Alexander himself developed his techniques to deal with a problem that had developed while he was reciting and then discovered he could improve his performance in projecting his voice and his acting technique.

He then first promoted his work to actors, reciters and singers, which then got the attention of musicians. Later on, sports people, especially some golfers and boxers became interested, and so it became known that his work was effective in improving people’s performance in all forms of activities.

This is understandable, as when you reduce excess muscle tone, your body moves more easily and your reflexes can control you more efficiently. Also, using the principles of ‘Direction’ you can position and guide your body more effectively.

The most difficult thing for most people to learn is to drop their ingrained habits that have become associated with their activity and stop putting too much effort and tension into what they are doing. This is where an experienced teacher is most valuable as they have the skill of getting you to bypass the triggers for these habits. You then find yourself performing more freely, more efficiently with less effort and often much more accurately!


In voice production, the projection is often better, the available volume louder, tone and modulation more controlled, and the drawing of breath much quieter. Singers can often extend their pitch range and sing longer passages without drawing breath.

Musicians often find their timing and accuracy is better, their tone is sweeter and their performance is easier and less tiring. Flautist, violinists and others who have to hold their instruments in ways that many find difficult, find it easier to hold their instrument, sometimes adapting chin rests or similar to develop more efficient positions for playing.

In sports, letting go of excess muscle tone enables people to develop more power, suppleness and agility. In team sports, when not near the centre of play, players can rapidly relax, saving energy for when it is needed and then engage again more quickly.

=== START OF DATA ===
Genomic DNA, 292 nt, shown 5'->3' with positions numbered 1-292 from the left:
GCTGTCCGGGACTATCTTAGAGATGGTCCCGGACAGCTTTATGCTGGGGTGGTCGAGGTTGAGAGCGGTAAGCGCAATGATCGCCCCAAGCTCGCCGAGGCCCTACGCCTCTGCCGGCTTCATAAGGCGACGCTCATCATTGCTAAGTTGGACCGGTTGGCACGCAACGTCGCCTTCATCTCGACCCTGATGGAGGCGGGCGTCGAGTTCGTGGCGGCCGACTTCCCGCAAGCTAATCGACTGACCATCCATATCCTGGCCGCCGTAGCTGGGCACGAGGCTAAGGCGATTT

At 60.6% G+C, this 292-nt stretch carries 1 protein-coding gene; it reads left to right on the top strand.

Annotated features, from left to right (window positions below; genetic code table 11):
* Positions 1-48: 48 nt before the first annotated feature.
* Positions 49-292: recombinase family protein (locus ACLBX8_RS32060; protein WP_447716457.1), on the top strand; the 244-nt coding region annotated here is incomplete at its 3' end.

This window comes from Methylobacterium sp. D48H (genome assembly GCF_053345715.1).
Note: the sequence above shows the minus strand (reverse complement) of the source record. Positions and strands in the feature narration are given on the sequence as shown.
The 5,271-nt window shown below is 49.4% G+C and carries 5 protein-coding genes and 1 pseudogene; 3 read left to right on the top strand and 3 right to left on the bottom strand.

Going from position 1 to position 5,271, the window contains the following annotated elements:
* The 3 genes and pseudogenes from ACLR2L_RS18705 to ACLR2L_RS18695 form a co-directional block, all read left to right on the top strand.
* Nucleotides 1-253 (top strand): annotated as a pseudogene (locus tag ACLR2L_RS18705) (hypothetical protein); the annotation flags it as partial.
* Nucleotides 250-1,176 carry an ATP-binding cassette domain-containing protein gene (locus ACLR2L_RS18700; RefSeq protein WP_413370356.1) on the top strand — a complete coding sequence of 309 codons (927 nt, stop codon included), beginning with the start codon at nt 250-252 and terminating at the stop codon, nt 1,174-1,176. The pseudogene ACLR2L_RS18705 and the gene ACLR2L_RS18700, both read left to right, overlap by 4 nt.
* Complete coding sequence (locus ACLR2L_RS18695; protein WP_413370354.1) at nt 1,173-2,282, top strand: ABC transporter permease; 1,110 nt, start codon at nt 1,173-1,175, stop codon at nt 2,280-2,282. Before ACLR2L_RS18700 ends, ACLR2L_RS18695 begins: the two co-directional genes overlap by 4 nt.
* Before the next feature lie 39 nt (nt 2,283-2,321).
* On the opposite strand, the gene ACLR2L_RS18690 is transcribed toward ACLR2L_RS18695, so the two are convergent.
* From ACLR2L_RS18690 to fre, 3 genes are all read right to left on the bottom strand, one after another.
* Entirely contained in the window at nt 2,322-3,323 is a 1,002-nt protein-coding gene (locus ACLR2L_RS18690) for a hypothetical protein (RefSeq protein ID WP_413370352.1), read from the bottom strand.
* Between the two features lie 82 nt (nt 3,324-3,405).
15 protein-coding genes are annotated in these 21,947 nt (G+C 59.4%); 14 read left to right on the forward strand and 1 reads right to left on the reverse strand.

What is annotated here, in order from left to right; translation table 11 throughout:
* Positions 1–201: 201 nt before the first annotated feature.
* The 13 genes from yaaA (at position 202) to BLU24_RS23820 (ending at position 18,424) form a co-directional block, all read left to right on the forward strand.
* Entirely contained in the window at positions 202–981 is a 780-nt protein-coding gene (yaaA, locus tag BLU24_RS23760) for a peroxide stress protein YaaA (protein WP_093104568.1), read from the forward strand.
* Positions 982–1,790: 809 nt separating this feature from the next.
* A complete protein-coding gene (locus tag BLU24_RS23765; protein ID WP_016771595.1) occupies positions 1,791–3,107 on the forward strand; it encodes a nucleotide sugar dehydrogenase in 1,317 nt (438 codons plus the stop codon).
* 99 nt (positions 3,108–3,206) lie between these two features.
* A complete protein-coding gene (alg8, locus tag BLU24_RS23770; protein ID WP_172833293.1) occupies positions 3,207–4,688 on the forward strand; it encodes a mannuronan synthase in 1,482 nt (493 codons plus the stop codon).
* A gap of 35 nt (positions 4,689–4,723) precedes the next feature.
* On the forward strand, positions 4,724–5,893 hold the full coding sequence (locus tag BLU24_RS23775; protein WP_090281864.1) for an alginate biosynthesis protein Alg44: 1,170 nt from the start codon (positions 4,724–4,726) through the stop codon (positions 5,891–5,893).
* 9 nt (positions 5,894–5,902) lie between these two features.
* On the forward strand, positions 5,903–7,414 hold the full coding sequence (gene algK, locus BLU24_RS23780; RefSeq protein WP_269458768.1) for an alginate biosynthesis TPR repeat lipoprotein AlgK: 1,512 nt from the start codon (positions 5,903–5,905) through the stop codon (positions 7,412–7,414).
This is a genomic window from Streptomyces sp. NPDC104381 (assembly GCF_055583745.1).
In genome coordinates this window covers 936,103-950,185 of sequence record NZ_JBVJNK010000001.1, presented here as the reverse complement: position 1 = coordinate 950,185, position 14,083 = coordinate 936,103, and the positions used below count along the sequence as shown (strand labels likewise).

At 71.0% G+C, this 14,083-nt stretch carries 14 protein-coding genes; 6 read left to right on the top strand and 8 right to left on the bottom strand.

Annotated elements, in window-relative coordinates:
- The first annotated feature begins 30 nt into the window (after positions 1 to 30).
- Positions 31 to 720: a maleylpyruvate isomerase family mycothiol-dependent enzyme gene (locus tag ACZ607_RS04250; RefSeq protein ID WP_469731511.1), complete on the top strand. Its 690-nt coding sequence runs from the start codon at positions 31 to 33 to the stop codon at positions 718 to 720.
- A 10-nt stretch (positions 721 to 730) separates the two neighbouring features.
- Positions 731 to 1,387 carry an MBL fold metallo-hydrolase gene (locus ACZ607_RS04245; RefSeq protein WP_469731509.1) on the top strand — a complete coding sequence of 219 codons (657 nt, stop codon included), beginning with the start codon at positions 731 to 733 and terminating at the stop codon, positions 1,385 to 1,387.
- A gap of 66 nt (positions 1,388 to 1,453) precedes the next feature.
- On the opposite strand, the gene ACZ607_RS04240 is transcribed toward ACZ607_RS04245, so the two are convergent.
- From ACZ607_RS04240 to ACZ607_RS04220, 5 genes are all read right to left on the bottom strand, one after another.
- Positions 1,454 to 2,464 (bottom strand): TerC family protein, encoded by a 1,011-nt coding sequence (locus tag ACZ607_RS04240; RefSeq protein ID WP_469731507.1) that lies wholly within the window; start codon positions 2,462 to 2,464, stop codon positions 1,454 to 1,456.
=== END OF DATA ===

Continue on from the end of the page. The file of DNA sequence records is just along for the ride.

With darts, billiards and pool, archery and shooting, the lack of excess tone means you have better accuracy

Zen in Activity

Above all, the discipline of staying open to whatever may be most appropriate next, avoids triggering old habits and keeps your mind clear. This way you get into the zone or groove more easily and let the inner skills of your body and the deeper part of your mind take over and get the job done for you. I particularly recommend reading

The Inner Game of Tennis by Timothy Gallwey and
Zen in The Art of Archery by Eugen Herrigel

Both describe how they eventually got their conscious minds and actions out of the way of their deeper abilities to learn and calibrate their skills, so that their game, their art, their performance, became automatic. The technique gives you a tool to achieve this state much more easily.

Performance in Daily Life

It stands to reason that these benefits are not restricted to sport or entertainment. Both at work and in our personal private lives, these benefits can also be an advantage. In my teaching, I coach people in applying all the principles in every aspect of life, in work, rest and play. There is nothing in my opinion that cannot benefit from the technique.